Mariell Raisma, European Youth Press
All social groups should be involved in the creation of media content. There needs to be a balance. No matter how much media outlets try to be impartial, they still carry the particular perspectives of their journalists. These perspectives influence the choice of which stories to cover and also what is focused on in these stories. A representative of each social group is more sensitive to the interests of that group, and to the challenges and issues they face. Young people enhance the perspectives of older, more experienced journalists who can have a wider view of society in terms of the historical reasons for why things are the way they are, and often a more well developed understanding of media logic. Young people bring fresh energy with unexpected and exciting ideas and perspectives. Balance is also important because people often want to see the world through the eyes of someone they can relate to. Therefore, young people who participate in media creation help other young people become interested in the topics which they cover and in the questions, problems and ideas they discuss.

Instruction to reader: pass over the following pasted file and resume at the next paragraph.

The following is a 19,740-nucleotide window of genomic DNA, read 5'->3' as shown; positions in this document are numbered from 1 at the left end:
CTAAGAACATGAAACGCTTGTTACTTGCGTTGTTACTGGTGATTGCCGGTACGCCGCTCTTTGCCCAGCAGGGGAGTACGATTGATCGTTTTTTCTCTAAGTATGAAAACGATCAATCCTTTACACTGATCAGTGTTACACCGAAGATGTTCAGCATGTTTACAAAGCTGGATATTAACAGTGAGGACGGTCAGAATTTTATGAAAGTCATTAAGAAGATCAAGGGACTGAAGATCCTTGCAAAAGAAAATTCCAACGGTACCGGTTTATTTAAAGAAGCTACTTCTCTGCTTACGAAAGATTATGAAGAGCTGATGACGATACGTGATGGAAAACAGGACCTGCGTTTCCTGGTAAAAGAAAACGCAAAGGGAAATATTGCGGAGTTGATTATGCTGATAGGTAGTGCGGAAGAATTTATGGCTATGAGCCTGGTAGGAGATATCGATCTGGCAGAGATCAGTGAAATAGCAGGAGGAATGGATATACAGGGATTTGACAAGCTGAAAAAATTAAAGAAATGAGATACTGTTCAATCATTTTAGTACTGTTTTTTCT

This is so that young people can develop into citizens who have a wide perspective and who care about what happens in their society and in the world. Good media content with youth participation can cultivate a wish to contribute to society, to help improve it. It can help a young person find the ways in which to inspire others. Not everyone has to be a lifelong professional journalist, but indeed, youth participation in media can also give a young journalist the opportunity to eventually become that journalist whose long experience provides support and advice to the next generation of aspiring journalists, and to young people interested in media in general.